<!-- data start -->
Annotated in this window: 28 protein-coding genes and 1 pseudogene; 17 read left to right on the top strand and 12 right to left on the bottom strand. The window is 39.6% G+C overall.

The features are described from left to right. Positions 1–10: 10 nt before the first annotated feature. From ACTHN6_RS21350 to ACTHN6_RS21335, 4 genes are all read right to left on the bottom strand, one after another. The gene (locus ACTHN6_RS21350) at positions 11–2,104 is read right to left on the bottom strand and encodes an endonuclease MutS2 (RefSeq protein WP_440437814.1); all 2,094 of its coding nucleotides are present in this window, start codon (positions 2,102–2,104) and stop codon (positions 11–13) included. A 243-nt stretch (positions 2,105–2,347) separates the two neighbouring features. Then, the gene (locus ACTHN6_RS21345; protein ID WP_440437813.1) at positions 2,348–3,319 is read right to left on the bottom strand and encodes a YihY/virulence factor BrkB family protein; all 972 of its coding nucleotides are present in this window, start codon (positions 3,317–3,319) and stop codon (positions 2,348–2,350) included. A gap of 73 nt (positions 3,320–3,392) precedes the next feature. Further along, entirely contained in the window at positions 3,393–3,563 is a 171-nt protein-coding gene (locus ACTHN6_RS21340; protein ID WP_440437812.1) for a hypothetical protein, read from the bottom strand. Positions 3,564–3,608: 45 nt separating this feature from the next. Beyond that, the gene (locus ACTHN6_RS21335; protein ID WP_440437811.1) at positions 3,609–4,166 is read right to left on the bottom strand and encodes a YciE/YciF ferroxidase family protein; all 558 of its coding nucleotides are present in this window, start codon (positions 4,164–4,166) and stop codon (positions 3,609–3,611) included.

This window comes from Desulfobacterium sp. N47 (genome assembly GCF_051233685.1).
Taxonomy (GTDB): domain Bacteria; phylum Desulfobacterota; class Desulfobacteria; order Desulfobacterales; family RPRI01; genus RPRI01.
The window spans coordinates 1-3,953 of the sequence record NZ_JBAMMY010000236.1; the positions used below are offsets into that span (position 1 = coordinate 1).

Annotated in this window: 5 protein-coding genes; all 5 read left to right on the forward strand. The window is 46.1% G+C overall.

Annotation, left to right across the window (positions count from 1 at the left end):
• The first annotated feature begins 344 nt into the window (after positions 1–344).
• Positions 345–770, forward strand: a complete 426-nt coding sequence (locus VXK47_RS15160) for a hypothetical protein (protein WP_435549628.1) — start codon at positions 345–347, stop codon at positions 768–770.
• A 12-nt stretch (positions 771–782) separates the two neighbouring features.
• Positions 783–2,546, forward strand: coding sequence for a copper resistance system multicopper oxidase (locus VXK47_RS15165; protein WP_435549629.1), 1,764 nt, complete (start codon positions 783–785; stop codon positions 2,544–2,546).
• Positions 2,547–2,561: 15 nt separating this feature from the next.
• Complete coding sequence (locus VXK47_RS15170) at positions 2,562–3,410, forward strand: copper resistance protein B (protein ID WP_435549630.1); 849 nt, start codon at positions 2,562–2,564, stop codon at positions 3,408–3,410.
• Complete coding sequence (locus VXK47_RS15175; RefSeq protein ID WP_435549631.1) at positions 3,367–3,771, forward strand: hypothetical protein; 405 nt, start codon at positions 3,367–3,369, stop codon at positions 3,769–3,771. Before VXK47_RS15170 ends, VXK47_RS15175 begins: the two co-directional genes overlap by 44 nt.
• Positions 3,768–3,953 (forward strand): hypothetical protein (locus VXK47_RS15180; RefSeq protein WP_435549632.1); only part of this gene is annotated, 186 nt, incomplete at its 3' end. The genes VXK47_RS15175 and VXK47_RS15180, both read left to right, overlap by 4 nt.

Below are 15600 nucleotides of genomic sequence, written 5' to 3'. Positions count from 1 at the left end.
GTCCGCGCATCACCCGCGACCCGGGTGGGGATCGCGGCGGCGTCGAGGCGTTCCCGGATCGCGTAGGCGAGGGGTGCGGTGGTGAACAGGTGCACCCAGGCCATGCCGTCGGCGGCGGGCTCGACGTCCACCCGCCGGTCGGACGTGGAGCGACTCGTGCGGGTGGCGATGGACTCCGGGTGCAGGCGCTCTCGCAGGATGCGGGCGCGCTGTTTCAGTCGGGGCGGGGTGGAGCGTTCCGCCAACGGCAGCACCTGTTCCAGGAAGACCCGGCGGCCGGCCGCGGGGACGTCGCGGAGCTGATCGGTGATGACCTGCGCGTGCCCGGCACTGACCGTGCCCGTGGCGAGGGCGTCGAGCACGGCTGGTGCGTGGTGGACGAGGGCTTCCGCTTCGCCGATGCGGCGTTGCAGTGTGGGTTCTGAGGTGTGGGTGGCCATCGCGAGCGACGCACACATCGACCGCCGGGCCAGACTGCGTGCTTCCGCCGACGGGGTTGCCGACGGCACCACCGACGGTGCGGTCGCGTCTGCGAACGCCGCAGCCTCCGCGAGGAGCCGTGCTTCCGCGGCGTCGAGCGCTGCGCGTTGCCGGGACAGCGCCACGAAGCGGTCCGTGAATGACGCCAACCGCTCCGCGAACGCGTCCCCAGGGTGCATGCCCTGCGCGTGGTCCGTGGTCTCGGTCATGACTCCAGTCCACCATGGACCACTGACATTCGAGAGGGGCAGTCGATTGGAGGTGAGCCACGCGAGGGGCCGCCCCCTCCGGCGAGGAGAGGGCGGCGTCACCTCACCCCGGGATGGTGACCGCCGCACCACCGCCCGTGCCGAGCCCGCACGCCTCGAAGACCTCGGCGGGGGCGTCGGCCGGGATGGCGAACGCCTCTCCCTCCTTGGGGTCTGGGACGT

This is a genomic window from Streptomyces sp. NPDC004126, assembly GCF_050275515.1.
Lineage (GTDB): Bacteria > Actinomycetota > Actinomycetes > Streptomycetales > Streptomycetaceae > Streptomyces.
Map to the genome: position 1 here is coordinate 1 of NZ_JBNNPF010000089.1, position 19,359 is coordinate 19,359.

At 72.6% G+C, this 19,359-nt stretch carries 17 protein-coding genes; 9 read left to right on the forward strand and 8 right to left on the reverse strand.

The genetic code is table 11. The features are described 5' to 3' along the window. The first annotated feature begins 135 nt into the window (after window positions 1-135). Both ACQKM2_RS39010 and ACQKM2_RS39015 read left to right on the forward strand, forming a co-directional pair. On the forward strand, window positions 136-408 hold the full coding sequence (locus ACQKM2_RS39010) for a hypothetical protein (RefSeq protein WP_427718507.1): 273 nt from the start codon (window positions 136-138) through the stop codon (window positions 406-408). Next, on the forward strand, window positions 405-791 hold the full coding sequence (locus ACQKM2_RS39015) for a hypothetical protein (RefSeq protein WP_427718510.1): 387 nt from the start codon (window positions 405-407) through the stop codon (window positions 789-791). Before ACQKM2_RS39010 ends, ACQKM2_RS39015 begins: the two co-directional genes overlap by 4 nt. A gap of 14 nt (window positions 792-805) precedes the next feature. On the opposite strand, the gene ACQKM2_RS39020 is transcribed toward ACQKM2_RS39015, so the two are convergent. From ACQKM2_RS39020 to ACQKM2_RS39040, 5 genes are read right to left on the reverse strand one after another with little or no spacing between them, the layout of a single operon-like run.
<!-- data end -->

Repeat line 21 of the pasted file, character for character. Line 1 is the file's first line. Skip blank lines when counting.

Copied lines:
At 72.6% G+C, this 19,359-nt stretch carries 17 protein-coding genes; 9 read left to right on the forward strand and 8 right to left on the reverse strand.